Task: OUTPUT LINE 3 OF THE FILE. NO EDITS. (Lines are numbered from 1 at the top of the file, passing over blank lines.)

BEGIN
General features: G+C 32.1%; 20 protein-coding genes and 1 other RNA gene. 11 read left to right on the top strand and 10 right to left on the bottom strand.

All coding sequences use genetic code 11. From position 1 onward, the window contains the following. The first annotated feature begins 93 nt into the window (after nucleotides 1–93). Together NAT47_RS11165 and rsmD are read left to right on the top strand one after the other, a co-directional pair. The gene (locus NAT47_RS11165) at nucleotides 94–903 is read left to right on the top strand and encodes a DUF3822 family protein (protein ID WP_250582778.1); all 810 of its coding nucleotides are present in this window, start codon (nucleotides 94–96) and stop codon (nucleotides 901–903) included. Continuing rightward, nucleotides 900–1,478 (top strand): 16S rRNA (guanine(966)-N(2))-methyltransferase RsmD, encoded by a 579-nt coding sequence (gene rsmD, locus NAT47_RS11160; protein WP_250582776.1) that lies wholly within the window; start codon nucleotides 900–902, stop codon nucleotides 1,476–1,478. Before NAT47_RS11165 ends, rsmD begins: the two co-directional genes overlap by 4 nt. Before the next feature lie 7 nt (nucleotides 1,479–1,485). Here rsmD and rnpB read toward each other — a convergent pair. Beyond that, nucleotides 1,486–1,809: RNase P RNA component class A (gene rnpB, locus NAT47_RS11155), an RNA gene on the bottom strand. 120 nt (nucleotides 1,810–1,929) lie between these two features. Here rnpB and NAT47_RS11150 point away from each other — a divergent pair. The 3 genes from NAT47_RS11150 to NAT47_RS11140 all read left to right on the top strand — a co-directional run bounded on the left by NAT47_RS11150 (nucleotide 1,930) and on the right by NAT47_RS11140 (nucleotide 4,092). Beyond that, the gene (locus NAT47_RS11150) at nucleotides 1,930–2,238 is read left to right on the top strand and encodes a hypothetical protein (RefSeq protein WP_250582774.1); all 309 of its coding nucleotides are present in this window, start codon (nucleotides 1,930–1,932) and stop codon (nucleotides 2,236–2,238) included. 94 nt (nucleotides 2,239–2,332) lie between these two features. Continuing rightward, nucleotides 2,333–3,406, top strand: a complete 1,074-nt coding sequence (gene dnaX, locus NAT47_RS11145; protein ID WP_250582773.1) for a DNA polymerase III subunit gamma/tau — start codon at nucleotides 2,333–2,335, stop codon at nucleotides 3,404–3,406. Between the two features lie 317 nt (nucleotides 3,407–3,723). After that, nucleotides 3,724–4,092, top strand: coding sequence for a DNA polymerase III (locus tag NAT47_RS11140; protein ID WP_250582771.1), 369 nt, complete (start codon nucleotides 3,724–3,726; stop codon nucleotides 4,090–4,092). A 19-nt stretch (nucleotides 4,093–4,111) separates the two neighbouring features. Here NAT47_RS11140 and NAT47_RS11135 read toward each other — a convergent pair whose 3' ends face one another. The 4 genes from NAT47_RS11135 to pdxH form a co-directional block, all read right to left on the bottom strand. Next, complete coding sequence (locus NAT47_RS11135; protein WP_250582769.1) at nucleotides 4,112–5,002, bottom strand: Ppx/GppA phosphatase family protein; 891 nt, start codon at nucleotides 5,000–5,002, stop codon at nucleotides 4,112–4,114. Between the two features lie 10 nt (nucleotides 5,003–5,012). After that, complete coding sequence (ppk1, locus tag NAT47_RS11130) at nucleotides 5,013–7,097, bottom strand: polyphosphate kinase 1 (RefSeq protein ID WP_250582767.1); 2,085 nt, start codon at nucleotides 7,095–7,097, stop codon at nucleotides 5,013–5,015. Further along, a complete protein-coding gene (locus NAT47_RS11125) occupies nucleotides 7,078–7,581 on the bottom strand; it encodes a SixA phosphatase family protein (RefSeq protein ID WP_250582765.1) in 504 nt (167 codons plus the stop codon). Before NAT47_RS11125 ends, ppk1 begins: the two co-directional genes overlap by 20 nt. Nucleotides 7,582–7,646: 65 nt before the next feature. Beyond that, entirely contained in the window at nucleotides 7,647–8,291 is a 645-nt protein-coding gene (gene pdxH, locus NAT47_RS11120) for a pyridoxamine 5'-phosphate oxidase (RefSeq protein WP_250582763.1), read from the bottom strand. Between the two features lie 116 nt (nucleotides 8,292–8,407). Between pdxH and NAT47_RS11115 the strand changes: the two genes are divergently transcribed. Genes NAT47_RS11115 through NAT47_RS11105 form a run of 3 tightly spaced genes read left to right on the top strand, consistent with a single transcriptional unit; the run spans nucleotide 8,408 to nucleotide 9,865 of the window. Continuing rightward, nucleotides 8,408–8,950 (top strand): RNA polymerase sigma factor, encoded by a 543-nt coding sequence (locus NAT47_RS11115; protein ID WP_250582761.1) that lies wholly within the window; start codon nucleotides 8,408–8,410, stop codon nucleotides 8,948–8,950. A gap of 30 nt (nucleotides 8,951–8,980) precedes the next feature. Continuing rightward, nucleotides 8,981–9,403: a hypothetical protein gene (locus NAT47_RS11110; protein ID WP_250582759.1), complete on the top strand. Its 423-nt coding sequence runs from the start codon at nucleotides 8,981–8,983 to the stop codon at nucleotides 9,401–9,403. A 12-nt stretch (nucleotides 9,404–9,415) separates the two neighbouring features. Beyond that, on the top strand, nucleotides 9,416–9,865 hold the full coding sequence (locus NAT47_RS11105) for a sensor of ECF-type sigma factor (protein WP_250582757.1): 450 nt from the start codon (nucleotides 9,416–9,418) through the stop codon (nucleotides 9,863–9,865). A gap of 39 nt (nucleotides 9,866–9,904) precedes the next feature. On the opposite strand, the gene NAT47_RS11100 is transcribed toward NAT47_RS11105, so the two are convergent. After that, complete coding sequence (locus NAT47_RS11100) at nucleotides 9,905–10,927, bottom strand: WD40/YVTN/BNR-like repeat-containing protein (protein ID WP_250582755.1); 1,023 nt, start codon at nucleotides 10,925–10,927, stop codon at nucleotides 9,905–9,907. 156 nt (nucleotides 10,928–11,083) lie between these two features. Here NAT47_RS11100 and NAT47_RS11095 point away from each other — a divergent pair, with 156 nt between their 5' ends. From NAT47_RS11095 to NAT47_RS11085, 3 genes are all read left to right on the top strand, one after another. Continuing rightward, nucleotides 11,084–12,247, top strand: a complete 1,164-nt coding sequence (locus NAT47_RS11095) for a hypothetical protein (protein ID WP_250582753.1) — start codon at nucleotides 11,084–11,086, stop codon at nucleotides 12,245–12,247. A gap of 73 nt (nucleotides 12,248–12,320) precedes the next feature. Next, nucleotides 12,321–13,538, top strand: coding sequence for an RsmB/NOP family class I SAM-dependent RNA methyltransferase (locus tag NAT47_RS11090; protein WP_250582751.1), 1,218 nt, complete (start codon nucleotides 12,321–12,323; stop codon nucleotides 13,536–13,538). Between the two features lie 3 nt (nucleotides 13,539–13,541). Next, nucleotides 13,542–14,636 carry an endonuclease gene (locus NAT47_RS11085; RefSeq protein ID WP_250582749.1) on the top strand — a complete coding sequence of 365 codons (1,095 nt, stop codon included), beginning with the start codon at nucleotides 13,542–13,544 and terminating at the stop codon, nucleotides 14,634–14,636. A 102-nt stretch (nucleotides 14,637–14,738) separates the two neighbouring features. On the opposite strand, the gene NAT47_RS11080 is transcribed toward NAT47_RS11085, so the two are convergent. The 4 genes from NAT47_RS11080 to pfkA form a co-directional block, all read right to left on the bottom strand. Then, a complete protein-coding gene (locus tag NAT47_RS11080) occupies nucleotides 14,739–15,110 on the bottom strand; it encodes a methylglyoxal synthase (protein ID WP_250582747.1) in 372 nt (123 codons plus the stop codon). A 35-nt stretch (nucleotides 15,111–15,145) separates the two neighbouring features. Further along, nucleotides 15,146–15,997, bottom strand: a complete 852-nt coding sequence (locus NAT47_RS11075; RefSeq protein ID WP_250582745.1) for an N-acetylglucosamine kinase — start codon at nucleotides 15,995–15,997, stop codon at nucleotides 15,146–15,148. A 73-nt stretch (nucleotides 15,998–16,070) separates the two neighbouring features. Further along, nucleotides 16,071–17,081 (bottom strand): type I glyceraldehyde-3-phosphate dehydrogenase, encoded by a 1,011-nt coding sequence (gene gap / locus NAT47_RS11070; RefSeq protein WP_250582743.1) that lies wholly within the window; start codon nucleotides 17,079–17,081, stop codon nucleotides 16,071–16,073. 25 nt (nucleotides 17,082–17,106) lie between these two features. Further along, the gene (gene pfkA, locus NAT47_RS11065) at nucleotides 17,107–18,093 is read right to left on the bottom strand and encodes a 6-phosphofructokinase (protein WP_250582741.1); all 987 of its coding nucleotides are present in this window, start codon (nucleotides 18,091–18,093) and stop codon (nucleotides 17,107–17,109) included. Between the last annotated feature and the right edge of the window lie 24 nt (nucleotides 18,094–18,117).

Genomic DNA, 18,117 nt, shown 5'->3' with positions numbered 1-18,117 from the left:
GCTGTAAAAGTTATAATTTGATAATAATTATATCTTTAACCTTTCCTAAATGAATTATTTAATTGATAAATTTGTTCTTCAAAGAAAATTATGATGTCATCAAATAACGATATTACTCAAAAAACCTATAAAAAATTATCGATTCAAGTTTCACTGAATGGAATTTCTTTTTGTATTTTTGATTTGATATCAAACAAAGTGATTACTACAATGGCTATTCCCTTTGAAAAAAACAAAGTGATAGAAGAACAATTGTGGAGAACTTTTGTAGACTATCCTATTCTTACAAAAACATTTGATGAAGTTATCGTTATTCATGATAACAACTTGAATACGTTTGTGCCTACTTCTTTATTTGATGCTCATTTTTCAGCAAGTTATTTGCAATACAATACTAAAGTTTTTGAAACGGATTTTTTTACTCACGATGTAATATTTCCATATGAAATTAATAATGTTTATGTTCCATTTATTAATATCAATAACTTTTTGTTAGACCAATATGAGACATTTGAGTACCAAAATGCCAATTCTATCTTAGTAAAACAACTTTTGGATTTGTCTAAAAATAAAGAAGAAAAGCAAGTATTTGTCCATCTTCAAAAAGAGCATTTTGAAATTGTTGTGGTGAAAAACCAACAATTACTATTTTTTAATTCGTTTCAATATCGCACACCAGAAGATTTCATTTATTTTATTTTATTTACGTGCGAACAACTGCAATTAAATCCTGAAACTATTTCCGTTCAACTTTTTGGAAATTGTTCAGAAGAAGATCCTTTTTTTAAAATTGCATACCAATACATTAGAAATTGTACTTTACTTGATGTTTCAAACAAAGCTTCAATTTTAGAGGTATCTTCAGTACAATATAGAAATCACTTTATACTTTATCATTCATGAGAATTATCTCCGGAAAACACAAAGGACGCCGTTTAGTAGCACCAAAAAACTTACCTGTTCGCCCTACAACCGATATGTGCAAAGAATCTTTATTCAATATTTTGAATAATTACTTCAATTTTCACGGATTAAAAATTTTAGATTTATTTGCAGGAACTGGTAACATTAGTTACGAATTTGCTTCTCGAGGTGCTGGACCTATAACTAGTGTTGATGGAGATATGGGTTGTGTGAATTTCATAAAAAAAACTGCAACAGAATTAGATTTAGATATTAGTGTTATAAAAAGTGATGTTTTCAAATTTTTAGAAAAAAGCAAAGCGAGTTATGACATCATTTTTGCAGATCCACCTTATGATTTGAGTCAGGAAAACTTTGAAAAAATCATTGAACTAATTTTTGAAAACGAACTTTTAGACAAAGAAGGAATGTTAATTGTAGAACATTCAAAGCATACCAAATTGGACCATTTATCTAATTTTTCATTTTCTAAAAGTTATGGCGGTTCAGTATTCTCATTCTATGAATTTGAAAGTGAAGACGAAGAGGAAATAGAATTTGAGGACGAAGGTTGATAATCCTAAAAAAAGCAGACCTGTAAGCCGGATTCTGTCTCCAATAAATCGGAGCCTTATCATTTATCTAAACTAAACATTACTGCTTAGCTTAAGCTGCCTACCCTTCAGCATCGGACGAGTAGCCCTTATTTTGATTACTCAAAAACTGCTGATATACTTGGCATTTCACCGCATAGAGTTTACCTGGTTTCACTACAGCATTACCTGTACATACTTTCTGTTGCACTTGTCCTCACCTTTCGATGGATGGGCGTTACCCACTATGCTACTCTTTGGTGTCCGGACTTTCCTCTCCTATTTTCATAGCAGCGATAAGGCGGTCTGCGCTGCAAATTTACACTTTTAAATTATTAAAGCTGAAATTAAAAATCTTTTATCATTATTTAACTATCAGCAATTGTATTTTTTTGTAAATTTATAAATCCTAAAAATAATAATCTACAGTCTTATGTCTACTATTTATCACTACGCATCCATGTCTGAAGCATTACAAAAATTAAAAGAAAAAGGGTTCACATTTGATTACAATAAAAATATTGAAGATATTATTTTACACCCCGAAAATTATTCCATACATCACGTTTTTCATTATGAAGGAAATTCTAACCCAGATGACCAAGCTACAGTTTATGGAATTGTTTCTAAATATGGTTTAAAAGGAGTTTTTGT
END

Genomic DNA, 18,117 nt, shown 5'->3' with positions numbered 1-18,117 from the left: